Many people think that marijuana has become more accepted by law enforcement over the years, but marijuana possession, manufacturing and distribution cases are still common in the Oregon criminal courts. It is illegal in Oregon to manufacture, deliver, or grow marijuana, or to possess it any quantity. Knowingly maintaining or visiting a place where people are using, storing or selling any amount of marijuana is also illegal. If you are charged with a crime related to marijuana, you could be facing jail time, large fines and a criminal record for some offenses.
Knowingly maintaining, visiting or even staying at a place where people are using, storing or selling marijuana is a Class A misdemeanor punishable by up to a year in jail and a $6,250 fine. However, if the amount of marijuana is one ounce or less, and it is just kept or used on the premises, this offense is a violation punishable only by a fine.
In addition to fines and jail sentences, your driver’s license could be suspended for delivery, manufacture or possession of any quantity of marijuana. If you used a vehicle (car or boat) to transport or hide any amount of marijuana over an ounce, the vehicle may be taken away. Also, your property can be taken away if you know that it is being used to store, sell or grow more than one ounce of marijuana. It also may be taken away if you bought it from marijuana sales.
Penalties for possession of marijuana in Oregon depend on the amount you are caught with. If you are caught with less than one ounce you face a non-criminal violation and fine ranging anywhere from $500 to $1,000. However, if the possession is within 1000 feet of a school, possession of less than one ounce is a Class C misdemeanor. If you are caught with more than an ounce, you may be charged with a Class B felony and be subject to 10 years in prison and fines up to $250,000.
If you are convicted of possessing more than an ounce of marijuana, and you have not been convicted of a drug offense before, you may ask for a conditional discharge or diversion. This means the judge will place you on probation for up to five years with the understanding that if you obey all the terms and conditions of your probation, the charges will be dismissed at the end of the probationary period. If the charges are dismissed, you may truthfully say that you were never convicted of that charge.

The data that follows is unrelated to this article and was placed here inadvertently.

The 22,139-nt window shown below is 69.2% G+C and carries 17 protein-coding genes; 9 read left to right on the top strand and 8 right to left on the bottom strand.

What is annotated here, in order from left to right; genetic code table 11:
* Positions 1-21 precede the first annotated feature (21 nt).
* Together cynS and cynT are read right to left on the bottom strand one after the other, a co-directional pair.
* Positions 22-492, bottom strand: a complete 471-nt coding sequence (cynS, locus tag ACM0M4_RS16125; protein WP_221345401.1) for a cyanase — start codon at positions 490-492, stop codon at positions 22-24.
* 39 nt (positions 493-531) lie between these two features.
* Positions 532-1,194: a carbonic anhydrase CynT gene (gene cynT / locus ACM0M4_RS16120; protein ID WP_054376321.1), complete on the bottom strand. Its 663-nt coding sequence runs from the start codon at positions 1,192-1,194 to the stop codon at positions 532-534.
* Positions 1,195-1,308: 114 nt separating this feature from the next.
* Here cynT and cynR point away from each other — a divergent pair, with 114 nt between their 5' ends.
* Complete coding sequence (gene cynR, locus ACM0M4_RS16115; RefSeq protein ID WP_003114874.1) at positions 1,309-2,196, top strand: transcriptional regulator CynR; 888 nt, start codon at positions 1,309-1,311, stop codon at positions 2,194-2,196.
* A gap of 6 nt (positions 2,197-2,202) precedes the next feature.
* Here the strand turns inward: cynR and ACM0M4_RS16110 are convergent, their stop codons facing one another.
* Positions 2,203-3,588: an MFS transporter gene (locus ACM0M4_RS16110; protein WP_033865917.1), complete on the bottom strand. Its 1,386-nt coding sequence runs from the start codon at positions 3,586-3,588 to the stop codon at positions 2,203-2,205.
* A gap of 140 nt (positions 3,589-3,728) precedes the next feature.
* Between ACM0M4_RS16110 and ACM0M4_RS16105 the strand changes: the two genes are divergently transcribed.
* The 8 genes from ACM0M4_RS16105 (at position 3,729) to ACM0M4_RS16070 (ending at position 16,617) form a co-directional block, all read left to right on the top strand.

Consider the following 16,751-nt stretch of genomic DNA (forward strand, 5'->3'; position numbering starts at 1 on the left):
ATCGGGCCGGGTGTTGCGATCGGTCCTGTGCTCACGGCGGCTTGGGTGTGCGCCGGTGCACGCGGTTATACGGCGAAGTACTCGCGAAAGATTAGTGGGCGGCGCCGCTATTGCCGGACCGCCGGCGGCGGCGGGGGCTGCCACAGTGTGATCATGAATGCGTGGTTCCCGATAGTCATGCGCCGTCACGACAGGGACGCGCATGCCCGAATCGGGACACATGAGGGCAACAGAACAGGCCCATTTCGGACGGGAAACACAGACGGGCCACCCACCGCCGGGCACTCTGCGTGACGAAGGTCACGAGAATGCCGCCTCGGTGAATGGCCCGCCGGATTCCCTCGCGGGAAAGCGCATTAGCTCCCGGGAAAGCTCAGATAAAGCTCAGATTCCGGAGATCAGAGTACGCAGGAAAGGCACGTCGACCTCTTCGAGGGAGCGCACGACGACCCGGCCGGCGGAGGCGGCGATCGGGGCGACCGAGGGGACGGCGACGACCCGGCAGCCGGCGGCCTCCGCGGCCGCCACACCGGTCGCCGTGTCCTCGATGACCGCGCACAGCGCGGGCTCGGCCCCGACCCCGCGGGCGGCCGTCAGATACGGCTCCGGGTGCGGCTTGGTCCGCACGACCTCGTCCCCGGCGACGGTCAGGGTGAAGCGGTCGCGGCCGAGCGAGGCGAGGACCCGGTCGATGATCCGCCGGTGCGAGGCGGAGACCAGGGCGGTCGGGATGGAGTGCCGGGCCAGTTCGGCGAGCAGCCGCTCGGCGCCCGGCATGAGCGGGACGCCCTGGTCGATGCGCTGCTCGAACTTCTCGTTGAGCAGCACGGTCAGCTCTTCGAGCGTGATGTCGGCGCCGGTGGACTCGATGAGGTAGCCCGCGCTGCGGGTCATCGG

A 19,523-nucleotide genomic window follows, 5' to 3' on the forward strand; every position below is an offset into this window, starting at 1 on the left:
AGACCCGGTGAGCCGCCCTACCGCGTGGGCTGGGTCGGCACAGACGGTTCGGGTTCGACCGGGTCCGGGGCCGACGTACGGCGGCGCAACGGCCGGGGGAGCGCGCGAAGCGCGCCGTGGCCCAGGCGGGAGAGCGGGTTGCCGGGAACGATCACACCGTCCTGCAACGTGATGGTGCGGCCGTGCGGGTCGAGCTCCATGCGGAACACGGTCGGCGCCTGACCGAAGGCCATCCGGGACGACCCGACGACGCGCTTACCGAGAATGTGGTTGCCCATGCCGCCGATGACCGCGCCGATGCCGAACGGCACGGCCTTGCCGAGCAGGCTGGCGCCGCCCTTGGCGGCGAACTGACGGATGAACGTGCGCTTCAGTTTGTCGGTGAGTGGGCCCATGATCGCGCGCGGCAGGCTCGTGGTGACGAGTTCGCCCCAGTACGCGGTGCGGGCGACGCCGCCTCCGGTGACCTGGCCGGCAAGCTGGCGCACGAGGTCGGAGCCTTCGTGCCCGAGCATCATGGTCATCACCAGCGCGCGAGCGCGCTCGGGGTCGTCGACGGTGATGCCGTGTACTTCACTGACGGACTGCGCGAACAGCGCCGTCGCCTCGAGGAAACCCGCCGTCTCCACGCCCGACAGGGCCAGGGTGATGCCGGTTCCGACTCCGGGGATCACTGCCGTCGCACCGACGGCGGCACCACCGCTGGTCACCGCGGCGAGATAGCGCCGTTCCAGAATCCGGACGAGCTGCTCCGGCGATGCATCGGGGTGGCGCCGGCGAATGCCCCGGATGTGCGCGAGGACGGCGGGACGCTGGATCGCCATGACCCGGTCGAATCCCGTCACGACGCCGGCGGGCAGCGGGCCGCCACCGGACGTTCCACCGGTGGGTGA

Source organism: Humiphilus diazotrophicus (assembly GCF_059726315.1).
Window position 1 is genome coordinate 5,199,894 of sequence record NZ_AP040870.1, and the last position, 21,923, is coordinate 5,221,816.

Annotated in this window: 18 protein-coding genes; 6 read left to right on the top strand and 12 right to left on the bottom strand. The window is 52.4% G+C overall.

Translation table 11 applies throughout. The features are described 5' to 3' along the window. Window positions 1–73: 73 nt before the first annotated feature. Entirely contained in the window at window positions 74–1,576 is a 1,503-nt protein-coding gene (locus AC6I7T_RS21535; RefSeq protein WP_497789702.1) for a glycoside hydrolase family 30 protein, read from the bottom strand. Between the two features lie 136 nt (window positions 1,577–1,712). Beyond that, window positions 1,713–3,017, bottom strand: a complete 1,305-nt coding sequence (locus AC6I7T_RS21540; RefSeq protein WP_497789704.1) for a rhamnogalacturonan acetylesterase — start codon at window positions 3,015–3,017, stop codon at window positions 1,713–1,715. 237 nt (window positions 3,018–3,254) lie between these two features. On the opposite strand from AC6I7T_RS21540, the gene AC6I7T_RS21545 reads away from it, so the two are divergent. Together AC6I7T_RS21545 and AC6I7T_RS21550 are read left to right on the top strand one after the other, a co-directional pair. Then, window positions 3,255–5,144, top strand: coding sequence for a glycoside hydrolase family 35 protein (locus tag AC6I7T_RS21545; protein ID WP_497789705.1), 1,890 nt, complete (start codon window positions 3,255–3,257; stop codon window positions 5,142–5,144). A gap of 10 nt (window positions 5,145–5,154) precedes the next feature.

The best way to determine if you may be eligible for conditional release is to consult with an experienced attorney. We can argue to get you into any diversion programs for which you may be eligible. We can also evaluate your legal options and give you some advice on the strengths and weaknesses of your case. It makes sense to look at every reasonable opportunity to avoid a permanent criminal record for an Oregon marijuana possession offense.
If you are charged with distribution of marijuana, you face much harsher penalties than for simple possession. Even though marijuana is a Schedule I controlled substance, not all marijuana deliveries are Class A Felonies. Depending on whether or not you receive money or property in exchange for the marijuana (or if it was considered a gift) and the amount exchanged, you could be charged with anything from a violation to a Class B felony.